The students, all juniors and seniors who learned their preparatory skills in the College’s Federal Income Taxation course, will be working with the local center for Volunteer Income Tax Assistants (VITA), which is operated by the Mercer County Alliance. As volunteers, the aspiring accountants will spend up to 100 hours preparing tax paperwork for low-income people in the Trenton area.
“The tax code is very difficult,” said C. Andrew Lafond, assistant professor of accounting and information systems, who taught the students the ways of federal income tax over the last couple of semesters.
“These low-income people are eligible for the earned-income tax credit,” which requires paperwork and form-filing, he explained. That’s where VITA lends a hand: “It’s a way for them to make sure they file their tax return … (and) if they have a refund coming back to them, that they in fact get it.” VITA is offered by the IRS.
As a part of his income tax course, Lafond required his students to take the qualifying test for participation in the VITA program. All of his students passed, he said, and 14 chose to work with the nationwide program, which offers internship credit for some participants.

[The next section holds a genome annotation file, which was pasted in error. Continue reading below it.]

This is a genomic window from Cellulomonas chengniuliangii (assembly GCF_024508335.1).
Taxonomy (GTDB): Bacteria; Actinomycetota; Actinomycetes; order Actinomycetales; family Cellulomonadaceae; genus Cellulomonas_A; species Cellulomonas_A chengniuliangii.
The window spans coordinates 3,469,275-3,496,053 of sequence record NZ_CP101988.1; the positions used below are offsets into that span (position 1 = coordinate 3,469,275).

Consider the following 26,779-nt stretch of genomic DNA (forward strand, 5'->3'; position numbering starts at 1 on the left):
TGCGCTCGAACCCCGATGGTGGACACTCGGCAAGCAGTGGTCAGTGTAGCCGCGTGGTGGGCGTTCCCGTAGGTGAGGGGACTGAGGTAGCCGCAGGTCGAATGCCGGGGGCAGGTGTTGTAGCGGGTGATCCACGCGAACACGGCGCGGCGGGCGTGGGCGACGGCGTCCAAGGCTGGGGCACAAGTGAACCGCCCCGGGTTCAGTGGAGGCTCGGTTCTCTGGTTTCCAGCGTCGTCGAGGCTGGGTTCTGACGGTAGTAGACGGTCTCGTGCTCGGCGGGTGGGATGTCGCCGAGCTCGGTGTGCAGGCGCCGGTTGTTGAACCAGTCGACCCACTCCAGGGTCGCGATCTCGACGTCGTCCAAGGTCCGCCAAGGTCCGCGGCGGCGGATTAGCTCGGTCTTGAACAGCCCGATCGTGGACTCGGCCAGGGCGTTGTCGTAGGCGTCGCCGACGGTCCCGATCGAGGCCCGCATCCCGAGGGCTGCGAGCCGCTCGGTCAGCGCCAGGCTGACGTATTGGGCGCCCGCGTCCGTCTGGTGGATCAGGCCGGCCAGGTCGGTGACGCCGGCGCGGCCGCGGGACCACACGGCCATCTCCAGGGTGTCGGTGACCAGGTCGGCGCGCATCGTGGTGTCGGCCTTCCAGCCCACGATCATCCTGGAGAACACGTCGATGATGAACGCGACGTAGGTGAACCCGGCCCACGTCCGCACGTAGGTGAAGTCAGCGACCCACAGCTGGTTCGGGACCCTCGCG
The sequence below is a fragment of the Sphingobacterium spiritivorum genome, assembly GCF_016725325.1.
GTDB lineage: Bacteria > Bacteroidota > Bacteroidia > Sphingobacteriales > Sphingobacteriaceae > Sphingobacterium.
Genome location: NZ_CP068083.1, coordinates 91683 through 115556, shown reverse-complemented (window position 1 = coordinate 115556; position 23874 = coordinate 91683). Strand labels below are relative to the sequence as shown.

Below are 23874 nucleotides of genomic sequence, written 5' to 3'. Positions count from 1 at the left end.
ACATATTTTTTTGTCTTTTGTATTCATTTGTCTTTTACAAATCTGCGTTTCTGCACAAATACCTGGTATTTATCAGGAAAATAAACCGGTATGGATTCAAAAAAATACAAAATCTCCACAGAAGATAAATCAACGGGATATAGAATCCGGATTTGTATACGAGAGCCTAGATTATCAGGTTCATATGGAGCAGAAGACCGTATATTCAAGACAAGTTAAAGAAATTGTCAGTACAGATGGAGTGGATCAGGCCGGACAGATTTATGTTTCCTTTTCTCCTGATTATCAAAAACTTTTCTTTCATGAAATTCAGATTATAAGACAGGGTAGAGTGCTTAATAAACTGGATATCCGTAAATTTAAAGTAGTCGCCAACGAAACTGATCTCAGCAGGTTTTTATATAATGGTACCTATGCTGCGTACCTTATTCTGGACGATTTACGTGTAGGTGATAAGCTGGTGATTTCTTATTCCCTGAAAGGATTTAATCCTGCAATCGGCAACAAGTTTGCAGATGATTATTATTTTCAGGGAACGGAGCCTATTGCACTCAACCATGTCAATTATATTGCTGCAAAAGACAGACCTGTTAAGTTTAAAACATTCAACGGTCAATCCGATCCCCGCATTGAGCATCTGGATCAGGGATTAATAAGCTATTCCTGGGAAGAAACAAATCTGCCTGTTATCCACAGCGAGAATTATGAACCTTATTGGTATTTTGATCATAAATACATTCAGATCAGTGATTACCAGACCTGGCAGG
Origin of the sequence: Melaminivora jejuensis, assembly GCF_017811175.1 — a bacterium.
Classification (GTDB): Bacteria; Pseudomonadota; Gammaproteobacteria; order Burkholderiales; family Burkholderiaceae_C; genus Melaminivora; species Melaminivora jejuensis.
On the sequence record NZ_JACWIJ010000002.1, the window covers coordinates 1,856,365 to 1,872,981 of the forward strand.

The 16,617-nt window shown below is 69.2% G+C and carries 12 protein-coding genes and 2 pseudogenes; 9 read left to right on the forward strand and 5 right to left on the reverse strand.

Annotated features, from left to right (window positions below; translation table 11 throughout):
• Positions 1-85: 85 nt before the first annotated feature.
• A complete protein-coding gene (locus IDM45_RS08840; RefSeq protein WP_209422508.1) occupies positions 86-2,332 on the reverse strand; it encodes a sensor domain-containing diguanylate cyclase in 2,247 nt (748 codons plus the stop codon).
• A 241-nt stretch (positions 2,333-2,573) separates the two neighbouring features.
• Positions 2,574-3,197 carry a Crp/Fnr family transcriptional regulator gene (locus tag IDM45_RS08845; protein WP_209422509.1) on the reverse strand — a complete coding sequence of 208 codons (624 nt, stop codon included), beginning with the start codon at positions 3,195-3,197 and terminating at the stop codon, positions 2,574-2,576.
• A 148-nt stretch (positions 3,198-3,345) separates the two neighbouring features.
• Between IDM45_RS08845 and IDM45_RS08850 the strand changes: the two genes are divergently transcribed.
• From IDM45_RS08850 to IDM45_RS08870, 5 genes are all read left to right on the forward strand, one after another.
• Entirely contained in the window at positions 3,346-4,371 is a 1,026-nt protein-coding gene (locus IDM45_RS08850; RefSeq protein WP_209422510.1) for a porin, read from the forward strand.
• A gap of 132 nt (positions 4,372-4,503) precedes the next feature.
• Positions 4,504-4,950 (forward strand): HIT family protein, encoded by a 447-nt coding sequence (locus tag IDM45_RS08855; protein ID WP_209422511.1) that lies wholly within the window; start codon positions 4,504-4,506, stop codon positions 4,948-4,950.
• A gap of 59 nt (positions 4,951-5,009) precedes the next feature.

“They’re great kids,” he said. “They’re not getting paid for this … they’re getting ready to graduate, some of them even have jobs, but they’re just feeling the need to give back.”
Collette Shalhoub, a senior participant, admitted that accounting is not the kind of thing people typically associate with community service.
“I thought it would be a good opportunity to give back in a profession where it’s not assumed people give back,” she said.
Along with the other accounting students, she has already received preliminary training, and she plans to work with VITA after graduation.
“People do find doing taxes intimidating, so I at least hope that accounting majors will take advantage of the opportunity to help others,” she said. “They really do appreciate our help.”